Desperately Seeking the Perfect Peach: Love and Loss on a Family Farm | Christopher Kimball’s Milk Street

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Episode 803
February 1, 2024

Desperately Seeking the Perfect Peach: Love and Loss on a Family Farm

Desperately Seeking the Perfect Peach: Love and Loss on a Family Farm

Alice Waters thinks David Mas Masumoto’s peaches could change the world. Today, Masumoto shares his search for the perfect peach and the shocking family secret that changed the history of his farm. Plus, we chat with Nichole Accettola about Scandinavian baking, from cinnamon knots to rye bread, and we learn the language of strawberries.

Questions in this episode:

"I’m currently living in a camper with a three burner stove and no oven. Is there a way to make a meatloaf on the stove top?"

"Every time I bake my grandmother's oatmeal bread it splits down the center. How can I avoid that?"

Mas laugh

Christopher Kimball: This is Milk Street radio from PRX. I'm your host is Christopher Kimball, Mas Masumoto grows peaches, some of the best peaches in the country. Growing up his daughter Noriko didn't understand just how great they were.

Mas Masumoto: So, we took her up to Chez Panisse and she was done defined that what they served for dessert of when our peaches were in season was simply a peach on a plate.

CK: Today Mas shares the story of how he came to grow these perfect peaches, and the unexpected discoveries he made about his family farm along the way.

MM: because all families have secrets. my conversation

CK: My conversation with Mas is coming up later in the show. But first, I'm joined by Baker, Nicole Accettola. She's the owner of Canteen, a cafe in San Francisco, also author of Scandinavian from Scratch. Nicole, welcome to Milk Street.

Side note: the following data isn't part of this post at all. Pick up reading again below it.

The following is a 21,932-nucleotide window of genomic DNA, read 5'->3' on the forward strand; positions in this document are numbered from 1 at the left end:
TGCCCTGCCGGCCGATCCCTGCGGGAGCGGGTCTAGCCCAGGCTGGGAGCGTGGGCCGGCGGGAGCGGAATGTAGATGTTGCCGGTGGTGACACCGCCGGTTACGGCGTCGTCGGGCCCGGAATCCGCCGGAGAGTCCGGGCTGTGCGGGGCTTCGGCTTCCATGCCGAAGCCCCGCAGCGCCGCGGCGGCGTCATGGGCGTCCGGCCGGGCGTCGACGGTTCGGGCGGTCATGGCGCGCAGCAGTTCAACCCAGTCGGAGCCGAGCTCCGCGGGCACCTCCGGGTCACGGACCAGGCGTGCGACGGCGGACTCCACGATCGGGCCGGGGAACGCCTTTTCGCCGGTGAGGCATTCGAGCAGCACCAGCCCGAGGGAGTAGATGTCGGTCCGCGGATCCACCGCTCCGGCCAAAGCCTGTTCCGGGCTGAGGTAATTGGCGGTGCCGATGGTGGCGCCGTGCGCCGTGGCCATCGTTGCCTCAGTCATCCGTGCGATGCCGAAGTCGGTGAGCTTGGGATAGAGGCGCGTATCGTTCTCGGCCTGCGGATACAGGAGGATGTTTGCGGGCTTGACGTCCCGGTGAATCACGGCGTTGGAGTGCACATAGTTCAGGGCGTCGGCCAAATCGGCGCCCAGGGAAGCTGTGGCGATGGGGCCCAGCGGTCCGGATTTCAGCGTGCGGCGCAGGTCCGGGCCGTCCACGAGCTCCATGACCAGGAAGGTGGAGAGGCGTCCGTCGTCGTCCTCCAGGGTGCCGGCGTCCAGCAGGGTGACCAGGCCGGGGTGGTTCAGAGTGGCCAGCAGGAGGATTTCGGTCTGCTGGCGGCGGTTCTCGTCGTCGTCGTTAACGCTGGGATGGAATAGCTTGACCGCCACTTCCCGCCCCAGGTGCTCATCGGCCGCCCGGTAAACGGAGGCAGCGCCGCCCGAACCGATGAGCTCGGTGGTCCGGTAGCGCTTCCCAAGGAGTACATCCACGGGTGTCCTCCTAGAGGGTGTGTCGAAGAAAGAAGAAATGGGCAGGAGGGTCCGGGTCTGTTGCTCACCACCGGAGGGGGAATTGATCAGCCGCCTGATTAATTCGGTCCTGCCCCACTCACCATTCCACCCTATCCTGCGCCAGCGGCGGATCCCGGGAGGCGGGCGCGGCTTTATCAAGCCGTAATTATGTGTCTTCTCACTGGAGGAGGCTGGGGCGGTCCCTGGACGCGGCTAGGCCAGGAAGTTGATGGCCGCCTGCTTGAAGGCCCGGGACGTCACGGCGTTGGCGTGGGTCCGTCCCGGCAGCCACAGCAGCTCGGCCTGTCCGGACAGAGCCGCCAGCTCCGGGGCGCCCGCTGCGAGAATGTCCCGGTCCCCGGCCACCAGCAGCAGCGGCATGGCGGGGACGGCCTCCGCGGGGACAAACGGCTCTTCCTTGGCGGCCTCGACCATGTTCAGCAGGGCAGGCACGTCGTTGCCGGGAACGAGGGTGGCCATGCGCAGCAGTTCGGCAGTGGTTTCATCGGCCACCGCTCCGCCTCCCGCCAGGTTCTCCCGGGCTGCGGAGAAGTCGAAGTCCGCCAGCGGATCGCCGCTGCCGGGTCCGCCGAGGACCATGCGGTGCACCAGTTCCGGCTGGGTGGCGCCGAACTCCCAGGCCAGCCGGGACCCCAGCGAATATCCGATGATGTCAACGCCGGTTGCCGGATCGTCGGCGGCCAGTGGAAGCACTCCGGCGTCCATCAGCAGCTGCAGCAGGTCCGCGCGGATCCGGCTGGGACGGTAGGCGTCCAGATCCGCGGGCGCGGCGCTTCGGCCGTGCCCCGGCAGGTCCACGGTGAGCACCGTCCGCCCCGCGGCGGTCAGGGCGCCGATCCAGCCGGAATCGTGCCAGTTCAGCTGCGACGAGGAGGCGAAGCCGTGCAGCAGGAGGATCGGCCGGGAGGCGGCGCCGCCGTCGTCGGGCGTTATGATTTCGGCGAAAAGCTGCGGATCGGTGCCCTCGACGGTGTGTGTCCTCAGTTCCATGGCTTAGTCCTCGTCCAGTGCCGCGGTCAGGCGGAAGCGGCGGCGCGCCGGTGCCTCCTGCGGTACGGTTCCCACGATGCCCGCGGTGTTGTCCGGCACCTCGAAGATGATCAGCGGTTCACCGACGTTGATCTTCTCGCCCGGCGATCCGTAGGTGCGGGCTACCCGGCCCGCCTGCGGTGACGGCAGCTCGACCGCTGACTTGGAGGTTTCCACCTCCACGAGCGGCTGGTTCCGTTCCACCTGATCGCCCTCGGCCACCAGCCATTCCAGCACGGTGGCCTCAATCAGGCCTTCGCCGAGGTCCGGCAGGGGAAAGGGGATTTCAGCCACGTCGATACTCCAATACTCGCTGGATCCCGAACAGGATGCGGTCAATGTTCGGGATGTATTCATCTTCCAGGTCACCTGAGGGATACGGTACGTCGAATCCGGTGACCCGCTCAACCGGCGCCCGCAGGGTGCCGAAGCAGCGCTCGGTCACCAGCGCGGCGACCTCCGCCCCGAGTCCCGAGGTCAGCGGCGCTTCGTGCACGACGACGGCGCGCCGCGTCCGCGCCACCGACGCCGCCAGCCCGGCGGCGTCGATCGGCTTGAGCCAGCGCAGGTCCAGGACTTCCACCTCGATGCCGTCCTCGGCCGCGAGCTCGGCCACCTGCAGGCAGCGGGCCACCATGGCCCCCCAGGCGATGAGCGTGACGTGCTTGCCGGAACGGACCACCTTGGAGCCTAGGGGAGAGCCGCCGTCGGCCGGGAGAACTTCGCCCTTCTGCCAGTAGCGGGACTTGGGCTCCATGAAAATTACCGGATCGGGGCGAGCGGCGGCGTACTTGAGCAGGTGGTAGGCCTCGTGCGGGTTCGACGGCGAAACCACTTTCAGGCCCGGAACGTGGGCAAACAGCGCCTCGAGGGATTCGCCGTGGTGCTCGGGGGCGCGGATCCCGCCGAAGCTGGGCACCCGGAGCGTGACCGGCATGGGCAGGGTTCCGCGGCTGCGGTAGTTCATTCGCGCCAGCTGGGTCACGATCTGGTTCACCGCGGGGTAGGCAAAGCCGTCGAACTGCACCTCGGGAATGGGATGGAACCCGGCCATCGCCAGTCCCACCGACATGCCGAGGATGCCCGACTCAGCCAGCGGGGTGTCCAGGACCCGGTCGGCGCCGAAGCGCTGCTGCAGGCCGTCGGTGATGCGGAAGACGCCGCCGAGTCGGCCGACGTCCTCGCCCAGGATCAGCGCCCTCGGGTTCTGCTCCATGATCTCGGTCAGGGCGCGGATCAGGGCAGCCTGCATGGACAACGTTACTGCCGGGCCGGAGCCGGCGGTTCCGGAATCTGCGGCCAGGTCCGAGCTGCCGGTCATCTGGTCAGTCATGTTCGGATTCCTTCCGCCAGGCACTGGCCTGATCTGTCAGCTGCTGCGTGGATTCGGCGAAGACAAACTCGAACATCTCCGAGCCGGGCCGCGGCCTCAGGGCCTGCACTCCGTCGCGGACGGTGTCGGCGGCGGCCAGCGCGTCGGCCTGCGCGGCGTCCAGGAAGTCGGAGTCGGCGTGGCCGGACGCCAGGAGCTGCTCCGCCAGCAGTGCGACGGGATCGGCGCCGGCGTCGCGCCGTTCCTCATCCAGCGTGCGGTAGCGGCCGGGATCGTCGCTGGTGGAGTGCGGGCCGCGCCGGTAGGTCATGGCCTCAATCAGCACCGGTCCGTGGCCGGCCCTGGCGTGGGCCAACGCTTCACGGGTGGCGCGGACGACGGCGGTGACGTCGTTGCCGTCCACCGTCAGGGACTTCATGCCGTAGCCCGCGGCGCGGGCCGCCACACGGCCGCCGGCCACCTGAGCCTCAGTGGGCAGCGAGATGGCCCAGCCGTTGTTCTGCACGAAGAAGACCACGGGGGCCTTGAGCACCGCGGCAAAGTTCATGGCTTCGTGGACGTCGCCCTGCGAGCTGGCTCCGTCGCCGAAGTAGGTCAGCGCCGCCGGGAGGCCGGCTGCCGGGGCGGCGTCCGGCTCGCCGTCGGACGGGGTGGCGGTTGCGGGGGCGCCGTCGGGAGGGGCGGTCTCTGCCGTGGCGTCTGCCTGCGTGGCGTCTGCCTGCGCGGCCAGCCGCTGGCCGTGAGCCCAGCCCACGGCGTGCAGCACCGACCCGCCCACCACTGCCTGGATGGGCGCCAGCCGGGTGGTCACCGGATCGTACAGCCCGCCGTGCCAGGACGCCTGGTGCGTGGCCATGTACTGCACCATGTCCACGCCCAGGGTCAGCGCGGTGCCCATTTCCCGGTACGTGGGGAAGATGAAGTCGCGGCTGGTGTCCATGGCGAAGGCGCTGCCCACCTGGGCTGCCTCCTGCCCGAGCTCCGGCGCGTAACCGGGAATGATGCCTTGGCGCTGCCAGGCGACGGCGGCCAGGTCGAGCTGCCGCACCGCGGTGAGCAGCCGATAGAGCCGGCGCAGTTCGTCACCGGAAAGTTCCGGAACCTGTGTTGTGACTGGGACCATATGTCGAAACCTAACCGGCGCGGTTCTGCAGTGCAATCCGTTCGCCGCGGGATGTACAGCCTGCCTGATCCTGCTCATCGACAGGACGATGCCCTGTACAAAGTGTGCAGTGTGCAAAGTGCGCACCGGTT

Nicole Accettola: Thank you so much, Chris.

CK: Let's do a geography lesson because you move all over the world here. So, Ohio, you start there okay. You end up in Boston and you opened up No. 9 Park with Barbara Lynch. (I did. Yes). That's impressive. Then you went to Copenhagen and then you you ended up in San Francisco. Right? (Right) So what was it like Copenhagen? The language is not easy. What was that first year like?

NA: Oh, a lot of ups and downs. You know, I had a long-term friendship with a woman in Denmark and during one of my many visits, I fell in love with the country for sure. And then I fell in love with a young man there. And so, the idea of leaving Boston, and this chaotic life that I was leading, being a chef de cuisine at a newly opened restaurant that was very successful. I, I don't know, thinking back on it now, if that was a burnout, and I was trying to escape or what that was, but I just knew that I my life was off kilter. And I needed to find some kind of balance again. And it was the best thing that I could have done for myself at that time. So, I took a step back and invested my time in learning the language and getting to just, you know, work at this small Italian restaurant at that time, there was nothing really called Nordic cuisine. There was Danish food, and there was Swedish food and was very kind of old fashioned. It was meat and potatoes and gravy. And you know that kind of thing. And then, you know, that first year was tough, especially with the most of the times that I'd been there it was summertime. And it was, you know, endless daylight and biking everywhere until the wee hours of the morning. And then the winter came. And it was dark and gray.

CK: Yeah, it's very, it's like 10 in the morning before the sun came up. I was in Stockholm in in February.